Additionally, it's important to note that advancing age can significantly influence the genetic integrity of embryos, often leading to aneuploidy, which is a common genetic abnormality that can affect fertility outcomes.

Unexplained Infertility

In some cases, despite thorough evaluations, a specific cause for infertility cannot be identified. This "unexplained infertility" can be frustrating for couples but opens the door to treatments like in vitro fertilization (IVF) that bypass natural conception barriers.

The Road to Infertility Diagnosis and Treatment

unexplained infertility diagnosis and treatment

Understanding the root causes of infertility is the first step toward seeking appropriate treatment. A thorough fertility evaluation may involve physical examinations, blood tests to check hormone levels, imaging studies like ultrasounds, and specific tests such as semen analysis for men.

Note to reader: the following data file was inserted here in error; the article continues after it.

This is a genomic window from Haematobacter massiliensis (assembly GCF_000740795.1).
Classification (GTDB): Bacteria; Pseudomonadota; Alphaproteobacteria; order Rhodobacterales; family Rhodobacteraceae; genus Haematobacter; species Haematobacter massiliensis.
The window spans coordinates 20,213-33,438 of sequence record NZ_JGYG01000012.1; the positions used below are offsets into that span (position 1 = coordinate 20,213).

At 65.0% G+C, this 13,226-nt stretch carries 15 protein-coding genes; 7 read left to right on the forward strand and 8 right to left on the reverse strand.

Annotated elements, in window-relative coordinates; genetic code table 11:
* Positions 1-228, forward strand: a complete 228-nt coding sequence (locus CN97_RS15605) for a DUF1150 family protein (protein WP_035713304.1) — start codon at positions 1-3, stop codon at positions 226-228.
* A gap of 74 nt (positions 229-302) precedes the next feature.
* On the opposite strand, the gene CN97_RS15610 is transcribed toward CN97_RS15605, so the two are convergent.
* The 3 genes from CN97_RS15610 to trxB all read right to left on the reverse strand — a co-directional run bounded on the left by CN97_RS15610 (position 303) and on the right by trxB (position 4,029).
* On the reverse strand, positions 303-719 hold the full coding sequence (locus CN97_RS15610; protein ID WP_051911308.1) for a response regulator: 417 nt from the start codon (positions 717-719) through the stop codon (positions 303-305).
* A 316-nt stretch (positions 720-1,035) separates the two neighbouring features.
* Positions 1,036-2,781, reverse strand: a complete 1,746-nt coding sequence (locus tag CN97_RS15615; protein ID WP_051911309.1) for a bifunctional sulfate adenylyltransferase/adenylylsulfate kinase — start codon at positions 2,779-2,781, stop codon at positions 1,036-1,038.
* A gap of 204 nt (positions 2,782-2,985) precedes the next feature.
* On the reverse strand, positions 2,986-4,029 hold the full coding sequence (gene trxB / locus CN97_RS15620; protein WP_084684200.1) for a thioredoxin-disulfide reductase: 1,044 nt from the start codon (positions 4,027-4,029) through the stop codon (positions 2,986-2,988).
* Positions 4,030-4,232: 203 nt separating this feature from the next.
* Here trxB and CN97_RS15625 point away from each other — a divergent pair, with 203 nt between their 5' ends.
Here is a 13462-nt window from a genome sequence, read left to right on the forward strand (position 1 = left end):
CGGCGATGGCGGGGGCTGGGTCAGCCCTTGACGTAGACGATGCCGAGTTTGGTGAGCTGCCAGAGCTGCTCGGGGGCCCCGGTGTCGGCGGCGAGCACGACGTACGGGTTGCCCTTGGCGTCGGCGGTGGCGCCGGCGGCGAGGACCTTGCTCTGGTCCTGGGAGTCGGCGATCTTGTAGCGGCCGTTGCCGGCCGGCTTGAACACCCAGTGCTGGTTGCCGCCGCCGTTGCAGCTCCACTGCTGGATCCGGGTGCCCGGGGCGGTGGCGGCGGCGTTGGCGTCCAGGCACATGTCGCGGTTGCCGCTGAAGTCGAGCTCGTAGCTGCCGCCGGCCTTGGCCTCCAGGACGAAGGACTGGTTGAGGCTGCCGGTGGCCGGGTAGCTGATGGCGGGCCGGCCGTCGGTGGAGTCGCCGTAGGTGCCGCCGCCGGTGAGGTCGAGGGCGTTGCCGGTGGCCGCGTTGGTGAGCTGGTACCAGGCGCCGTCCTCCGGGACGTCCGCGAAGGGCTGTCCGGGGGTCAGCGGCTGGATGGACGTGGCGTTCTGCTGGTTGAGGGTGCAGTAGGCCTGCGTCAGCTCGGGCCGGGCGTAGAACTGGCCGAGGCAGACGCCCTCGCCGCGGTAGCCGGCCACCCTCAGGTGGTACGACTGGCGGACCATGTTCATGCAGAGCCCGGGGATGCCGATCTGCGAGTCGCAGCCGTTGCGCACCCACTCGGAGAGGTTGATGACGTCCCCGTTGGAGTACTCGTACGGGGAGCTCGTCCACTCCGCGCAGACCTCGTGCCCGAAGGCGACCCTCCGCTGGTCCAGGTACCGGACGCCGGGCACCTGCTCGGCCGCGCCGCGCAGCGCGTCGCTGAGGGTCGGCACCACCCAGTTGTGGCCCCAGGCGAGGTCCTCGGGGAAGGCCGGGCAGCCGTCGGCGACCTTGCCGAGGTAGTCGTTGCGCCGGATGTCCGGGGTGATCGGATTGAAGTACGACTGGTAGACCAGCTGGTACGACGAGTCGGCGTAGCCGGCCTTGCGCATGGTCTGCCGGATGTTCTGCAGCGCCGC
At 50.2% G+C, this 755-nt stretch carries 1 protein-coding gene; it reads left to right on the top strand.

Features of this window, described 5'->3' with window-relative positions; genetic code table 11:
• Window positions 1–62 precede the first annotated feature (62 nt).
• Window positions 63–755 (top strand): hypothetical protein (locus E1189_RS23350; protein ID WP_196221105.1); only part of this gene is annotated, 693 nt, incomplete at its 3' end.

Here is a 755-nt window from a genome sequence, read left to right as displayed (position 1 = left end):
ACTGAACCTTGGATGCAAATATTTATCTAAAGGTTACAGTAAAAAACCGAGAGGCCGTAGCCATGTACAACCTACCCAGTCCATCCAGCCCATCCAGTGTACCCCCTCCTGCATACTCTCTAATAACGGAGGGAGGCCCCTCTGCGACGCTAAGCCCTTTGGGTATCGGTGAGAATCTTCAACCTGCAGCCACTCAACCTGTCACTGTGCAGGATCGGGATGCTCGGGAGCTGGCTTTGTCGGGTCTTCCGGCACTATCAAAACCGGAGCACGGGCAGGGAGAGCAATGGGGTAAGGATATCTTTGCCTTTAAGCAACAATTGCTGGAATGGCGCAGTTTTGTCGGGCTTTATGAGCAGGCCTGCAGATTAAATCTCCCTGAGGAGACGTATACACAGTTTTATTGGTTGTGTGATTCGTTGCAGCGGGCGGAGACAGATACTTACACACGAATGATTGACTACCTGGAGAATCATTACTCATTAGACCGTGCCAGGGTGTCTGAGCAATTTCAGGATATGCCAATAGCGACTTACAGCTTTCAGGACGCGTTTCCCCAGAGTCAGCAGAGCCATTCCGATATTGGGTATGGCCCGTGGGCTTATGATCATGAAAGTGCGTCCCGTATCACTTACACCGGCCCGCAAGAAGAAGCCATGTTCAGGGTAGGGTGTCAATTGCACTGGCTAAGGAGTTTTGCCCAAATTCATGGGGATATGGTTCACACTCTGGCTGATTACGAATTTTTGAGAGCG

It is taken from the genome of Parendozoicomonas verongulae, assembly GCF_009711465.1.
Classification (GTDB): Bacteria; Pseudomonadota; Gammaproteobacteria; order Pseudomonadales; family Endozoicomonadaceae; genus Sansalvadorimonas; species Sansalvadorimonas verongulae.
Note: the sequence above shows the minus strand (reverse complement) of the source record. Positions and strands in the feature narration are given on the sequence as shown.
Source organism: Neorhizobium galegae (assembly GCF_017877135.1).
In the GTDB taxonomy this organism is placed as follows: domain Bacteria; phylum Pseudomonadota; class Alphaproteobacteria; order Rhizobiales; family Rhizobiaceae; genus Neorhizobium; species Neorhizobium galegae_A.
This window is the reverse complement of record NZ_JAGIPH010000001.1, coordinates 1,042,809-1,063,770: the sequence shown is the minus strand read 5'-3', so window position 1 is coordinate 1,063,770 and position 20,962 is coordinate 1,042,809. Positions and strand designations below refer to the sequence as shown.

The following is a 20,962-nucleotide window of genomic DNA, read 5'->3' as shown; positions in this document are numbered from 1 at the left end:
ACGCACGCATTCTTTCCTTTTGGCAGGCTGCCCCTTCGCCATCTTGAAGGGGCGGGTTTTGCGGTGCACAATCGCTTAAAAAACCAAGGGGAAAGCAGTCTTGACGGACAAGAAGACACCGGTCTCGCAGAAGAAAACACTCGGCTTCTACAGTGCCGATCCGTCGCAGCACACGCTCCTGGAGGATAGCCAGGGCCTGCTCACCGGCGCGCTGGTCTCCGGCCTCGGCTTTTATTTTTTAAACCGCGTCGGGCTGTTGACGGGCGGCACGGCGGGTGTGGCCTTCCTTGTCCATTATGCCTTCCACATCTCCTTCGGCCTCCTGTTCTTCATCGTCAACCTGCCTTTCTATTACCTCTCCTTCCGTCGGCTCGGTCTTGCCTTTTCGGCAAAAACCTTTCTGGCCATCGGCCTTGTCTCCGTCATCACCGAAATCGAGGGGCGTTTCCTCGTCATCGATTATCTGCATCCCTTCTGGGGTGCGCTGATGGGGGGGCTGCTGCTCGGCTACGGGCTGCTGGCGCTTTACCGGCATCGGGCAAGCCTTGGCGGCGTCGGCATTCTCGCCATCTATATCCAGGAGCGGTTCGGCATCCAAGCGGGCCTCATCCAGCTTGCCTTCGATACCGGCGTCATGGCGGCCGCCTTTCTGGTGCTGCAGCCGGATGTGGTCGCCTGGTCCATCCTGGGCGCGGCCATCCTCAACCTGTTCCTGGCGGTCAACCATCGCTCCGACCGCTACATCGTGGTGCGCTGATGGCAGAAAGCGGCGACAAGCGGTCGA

Treatment for infertility varies widely and depends on the underlying cause. It can range from medication to stimulate ovulation to surgical interventions to repair anatomical issues. Assisted reproductive technologies (ART), including IVF, offer hope to many couples facing infertility.

Nurturing Hope and Health While Navigating Infertility

The journey through infertility is deeply personal and often challenging. At the Institute for Human Reproduction, we believe in nurturing hope alongside offering the most advanced reproductive technologies and treatments. Understanding the causes of infertility is a crucial step in demystifying the condition, empowering individuals and couples to seek the help they need, and fostering a community of support and understanding.

Our commitment is to provide compassionate, comprehensive care to all those navigating the path to parenthood. Connect with our team to learn more about infertility and your options.